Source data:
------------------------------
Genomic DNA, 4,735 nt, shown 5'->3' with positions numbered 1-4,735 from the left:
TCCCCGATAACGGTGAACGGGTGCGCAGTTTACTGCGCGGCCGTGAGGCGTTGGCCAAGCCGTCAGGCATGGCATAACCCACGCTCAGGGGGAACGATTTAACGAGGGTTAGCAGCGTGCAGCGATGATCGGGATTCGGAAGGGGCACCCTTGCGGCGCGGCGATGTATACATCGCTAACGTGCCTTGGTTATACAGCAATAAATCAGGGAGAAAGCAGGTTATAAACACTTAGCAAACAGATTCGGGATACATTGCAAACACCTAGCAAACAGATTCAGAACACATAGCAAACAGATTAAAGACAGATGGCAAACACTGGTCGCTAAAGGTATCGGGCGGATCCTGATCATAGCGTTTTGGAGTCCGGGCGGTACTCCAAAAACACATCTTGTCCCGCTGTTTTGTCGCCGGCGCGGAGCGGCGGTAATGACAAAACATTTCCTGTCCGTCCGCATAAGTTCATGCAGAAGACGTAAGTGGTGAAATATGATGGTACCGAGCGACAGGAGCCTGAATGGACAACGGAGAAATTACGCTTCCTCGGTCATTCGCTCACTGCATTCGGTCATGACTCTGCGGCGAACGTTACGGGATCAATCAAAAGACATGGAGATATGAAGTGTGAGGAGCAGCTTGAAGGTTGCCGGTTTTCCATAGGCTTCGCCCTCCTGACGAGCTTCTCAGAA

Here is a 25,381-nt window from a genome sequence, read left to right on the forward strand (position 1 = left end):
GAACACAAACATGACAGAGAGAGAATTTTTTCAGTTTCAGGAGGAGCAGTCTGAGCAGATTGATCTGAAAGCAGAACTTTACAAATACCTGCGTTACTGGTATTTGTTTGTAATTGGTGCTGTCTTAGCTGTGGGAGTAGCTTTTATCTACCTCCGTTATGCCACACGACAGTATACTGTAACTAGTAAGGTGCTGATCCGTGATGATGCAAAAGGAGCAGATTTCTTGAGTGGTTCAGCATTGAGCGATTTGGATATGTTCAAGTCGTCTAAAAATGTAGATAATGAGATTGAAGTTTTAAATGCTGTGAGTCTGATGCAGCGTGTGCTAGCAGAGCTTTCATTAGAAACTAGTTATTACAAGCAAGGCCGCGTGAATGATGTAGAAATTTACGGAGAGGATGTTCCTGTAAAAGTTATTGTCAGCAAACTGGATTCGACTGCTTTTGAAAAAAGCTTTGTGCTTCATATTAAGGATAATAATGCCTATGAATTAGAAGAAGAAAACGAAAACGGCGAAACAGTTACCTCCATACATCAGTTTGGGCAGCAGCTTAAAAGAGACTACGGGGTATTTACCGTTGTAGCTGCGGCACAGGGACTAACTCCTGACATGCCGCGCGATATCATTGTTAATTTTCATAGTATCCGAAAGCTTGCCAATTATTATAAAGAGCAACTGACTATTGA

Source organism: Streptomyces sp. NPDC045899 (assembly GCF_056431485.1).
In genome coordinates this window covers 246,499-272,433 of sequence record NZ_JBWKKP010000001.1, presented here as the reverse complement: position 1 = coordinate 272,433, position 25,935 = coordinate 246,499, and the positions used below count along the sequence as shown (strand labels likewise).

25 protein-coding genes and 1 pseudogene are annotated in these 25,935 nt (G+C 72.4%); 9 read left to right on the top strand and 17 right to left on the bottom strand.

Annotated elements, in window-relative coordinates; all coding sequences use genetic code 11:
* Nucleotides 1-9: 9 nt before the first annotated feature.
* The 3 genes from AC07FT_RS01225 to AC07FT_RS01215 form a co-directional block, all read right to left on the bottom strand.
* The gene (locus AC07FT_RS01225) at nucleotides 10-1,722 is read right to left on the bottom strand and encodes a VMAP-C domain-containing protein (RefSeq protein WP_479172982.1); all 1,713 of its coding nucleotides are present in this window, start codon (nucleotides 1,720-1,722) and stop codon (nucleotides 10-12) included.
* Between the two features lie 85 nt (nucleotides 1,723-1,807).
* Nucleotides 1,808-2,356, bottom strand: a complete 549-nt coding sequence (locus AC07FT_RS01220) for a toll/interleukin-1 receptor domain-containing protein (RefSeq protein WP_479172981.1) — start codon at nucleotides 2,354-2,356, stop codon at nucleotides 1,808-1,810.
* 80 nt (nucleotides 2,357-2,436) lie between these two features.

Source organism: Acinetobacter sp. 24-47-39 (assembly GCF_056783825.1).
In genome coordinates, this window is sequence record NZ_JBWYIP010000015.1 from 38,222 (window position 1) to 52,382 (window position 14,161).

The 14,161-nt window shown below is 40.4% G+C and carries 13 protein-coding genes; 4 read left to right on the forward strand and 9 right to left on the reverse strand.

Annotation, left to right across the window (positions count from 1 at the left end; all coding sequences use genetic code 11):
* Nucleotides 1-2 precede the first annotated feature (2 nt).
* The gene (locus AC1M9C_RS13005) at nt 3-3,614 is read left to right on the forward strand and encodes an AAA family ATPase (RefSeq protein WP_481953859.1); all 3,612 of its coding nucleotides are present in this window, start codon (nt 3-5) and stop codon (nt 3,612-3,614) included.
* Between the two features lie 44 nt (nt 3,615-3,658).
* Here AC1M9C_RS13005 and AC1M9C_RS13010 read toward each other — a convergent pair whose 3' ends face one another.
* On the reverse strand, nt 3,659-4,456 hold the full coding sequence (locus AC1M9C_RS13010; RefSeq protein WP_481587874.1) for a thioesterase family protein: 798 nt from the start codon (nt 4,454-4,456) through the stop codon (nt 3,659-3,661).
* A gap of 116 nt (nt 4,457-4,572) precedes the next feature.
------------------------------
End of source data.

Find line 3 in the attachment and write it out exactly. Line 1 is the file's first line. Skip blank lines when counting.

Here is a 25,381-nt window from a genome sequence, read left to right on the forward strand (position 1 = left end):